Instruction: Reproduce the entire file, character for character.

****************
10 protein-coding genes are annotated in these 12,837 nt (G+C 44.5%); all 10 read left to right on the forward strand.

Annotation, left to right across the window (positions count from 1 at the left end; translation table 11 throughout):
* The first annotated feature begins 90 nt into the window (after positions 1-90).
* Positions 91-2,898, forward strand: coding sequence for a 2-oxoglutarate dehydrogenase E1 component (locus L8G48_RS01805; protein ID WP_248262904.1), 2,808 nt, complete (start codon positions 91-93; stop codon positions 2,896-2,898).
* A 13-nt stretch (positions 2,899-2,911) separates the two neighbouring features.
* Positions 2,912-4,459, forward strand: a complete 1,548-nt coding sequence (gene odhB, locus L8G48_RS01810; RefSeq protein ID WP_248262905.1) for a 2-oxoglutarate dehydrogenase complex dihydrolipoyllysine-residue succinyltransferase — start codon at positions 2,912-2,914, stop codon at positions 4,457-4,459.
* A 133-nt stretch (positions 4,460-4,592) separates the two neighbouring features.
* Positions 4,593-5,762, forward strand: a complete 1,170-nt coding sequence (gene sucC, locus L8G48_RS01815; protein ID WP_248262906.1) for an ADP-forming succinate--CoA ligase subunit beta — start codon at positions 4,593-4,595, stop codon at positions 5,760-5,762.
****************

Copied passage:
10 protein-coding genes are annotated in these 12,837 nt (G+C 44.5%); all 10 read left to right on the forward strand.

Annotation, left to right across the window (positions count from 1 at the left end; translation table 11 throughout):
* The first annotated feature begins 90 nt into the window (after positions 1-90).
* Positions 91-2,898, forward strand: coding sequence for a 2-oxoglutarate dehydrogenase E1 component (locus L8G48_RS01805; protein ID WP_248262904.1), 2,808 nt, complete (start codon positions 91-93; stop codon positions 2,896-2,898).
* A 13-nt stretch (positions 2,899-2,911) separates the two neighbouring features.
* Positions 2,912-4,459, forward strand: a complete 1,548-nt coding sequence (gene odhB, locus L8G48_RS01810; RefSeq protein ID WP_248262905.1) for a 2-oxoglutarate dehydrogenase complex dihydrolipoyllysine-residue succinyltransferase — start codon at positions 2,912-2,914, stop codon at positions 4,457-4,459.
* A 133-nt stretch (positions 4,460-4,592) separates the two neighbouring features.
* Positions 4,593-5,762, forward strand: a complete 1,170-nt coding sequence (gene sucC, locus L8G48_RS01815; protein ID WP_248262906.1) for an ADP-forming succinate--CoA ligase subunit beta — start codon at positions 4,593-4,595, stop codon at positions 5,760-5,762.